More global research, evidence prove Chinese COVID-19 data accurate, virus not from China

By Wang Wenwen, Zhang Han and Huang Lanlan Source:Global Times Published: 2020/5/2 18:41:17

Doctors conduct a surgery on a patient of COVID-19 in critical condition at a hospital in Wuhan, central China's Hubei Province, March 21, 2020. Doctors from Beijing, Jiangsu and other four different provinces have successfully completed the three-hour surgery on a male patient of COVID-19 in critical condition with joint efforts. (Photo by Ke Hao/Xinhua)

A number of recent scientific studies have proved the accuracy of Chinese data regarding the coronavirus outbreak and debunked groundless accusations that the virus originated from China.

A study dated April 28, conducted by Christoffer Koch, a senior research economist at the Federal Research Bank of Dallas and Ken Okamura, a researcher with the University of Oxford's Said Business School, finds no evidence that the Chinese, “massaged their COVID-10 statistics.”

Titled “Benford's Law and COVID-19 Reporting,” the study which used Benford’s Law, a statistical fraud detection technique, found that, “China's distribution of first digits for confirmed cases is in line with Benford's also matches the distribution found in the United States and Italy.”

The paper pointed out that the ongoing doubts over the credibility of China's data are problematic as, "it impacts subsequent policy choices by countries that saw epidemics later."

Another article, Population flow drives spatio-temporal distribution of COVID-19 in China, was published by Nature on April 29 and signed by a number of experts from China (Changsha, Chengdu, Shenzhen and Hong Kong), Sweden, and the US. 

Nicholas A. Christakis from the Yale Institute for Network Science, Yale University, one of the co-authors, wrote on his Twitter account that this paper addressed the accuracy of Chinese COVID-19 case data based on the distribution of population outflows from Wuhan.

Meanwhile, France’s Pasteur Institute released a genetic study on April 26 which shows that the spread of the coronavirus in the country has no link with imported cases from China. 

Researchers sequenced samples from 97 French and three Algerian coronavirus patients collected between January 24 and March 24. They confirmed that the first cases in January in France were directly linked to the cases from Hubei, but the later outbreak in many French regions has no link to the cases in January. 

The viruses in China and France are from the same ancestor, but they are in two different clades, according to the paper. 

"We can infer that the virus was silently circulating in France in February" prior to the wave of COVID-19 cases in the country, the virologists said in the paper.

In addition, published data from Canada's four provinces that have seen the majority of Canada’s COVID-19 cases showed that US travelers, not Chinese, first brought the virus to their shores, Canadian newspaper National Post reported. 

These scientific reports and data make sense to people who respect the fact and hold an objective view, said Ni Feng, director of the Institute of American Studies of the Chinese Academy of Social Sciences.

“Nonetheless, for those with inherent prejudices against China, or those who intend to exploit the pandemic to groundlessly slander China with biased mindsets, the reports can hardly stop their self-deceiving defamations,” Ni told the Global Times Saturday.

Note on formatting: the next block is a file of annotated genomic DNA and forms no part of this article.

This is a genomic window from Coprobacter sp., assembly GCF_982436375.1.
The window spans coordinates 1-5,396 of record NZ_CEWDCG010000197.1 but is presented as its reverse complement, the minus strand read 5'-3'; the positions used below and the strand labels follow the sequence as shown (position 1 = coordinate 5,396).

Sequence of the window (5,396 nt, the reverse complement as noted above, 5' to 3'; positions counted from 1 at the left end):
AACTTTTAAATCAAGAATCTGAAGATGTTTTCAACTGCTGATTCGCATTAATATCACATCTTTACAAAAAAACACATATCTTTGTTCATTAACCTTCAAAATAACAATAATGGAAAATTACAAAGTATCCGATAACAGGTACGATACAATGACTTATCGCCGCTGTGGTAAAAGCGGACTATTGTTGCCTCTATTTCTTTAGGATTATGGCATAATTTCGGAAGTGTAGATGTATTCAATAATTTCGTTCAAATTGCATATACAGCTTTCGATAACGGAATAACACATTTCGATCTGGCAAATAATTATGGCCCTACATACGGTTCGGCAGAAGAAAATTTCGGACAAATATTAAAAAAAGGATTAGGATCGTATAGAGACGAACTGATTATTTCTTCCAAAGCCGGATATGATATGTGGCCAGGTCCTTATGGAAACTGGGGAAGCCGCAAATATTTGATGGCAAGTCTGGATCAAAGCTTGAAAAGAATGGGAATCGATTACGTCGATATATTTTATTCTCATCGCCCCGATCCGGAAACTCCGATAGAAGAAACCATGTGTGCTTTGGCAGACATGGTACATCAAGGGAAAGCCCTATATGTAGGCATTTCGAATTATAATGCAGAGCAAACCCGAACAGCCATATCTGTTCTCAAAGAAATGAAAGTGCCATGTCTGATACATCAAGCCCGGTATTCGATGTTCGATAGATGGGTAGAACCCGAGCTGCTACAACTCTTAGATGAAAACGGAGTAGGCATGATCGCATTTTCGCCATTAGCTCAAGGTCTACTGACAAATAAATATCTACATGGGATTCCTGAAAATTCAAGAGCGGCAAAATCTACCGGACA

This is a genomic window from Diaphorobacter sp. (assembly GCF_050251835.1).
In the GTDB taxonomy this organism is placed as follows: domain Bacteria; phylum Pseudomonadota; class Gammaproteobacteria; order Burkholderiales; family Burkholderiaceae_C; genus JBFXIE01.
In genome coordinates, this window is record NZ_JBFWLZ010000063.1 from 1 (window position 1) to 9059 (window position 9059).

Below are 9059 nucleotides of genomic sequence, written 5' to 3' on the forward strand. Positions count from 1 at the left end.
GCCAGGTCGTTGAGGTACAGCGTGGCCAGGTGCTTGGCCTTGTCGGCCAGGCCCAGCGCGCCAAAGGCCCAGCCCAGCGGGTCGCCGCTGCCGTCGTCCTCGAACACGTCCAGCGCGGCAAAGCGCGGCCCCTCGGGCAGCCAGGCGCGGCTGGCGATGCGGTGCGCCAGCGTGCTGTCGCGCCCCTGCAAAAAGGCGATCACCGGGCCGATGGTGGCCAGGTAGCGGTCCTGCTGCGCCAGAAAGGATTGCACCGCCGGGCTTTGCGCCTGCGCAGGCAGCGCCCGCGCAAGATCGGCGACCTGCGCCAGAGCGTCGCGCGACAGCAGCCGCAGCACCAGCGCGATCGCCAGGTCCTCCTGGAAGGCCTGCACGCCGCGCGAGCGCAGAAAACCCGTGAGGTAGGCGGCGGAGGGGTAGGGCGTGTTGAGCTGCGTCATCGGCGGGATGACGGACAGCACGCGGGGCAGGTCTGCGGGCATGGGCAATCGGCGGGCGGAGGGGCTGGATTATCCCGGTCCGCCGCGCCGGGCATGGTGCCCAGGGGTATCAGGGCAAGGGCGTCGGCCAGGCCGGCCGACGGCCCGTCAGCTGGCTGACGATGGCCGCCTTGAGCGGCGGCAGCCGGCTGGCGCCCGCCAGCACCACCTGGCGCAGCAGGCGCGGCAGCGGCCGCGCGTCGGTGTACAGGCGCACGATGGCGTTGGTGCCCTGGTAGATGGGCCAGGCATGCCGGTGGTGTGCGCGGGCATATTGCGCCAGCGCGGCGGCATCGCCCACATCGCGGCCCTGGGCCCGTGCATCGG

Since the coronavirus started to sweep across the world, conspiracy theories and accusations against China have gone rampant. Despite the World Health Organization announced that the coronavirus is “natural in origin” and proved China’s transparency in coronavirus data, politicians from a number of countries have relentlessly called for investigations into the source of the virus and passed the buck onto China without solid evidence, which China has strongly rejected. 

Virus not manmade at lab 

Among those fanning the flames were the US president and officials in his administration who kept using the term “Chinese virus” to stir up racial hatred and smear China. President Donald Trump said on April 30, without giving any evidence, that he has reason to believe the coronavirus outbreak originated from a Wuhan lab, despite scientific reports and the US national intelligence director’s office’s report that COVID-19 was “not manmade or genetically modified.”

Distancing himself from Trump's claims, Australian Prime Minister Scott Morrison also said on Friday that he had no evidence to suggest the disease originated in a Wuhan lab.

Li Haidong, a professor at the Institute of International Relations of the China Foreign Affairs University, said Trump’s strategy in dealing with the pandemic has in many ways to do with US politics: it is politics-centered, not science-centered for the 2020 presidential re-election contender. 

“This determines he will ignore or distort what the scientific community said and keep passing the buck, and his focus of attention now is simply the elections,” Li told the Global Times Saturday. 

The already strained China-US ties have been further dented by the ongoing coronavirus crisis. While hawkish voices in the US have brought bilateral competition to the highest level, rational voices in both countries are calling for cooperation. 

The New York Times published an open letter on May 1, in which more than 70 scholars from China and the US urge leaders in the US and China to put divergences aside and coordinate their responses to COVID-19.

"There is no place today for politicians to endanger bilateral ties by spreading conspiracies or insulting language about virological origins," it said.

Posted in: SOCIETY

blog comments powered by Disqus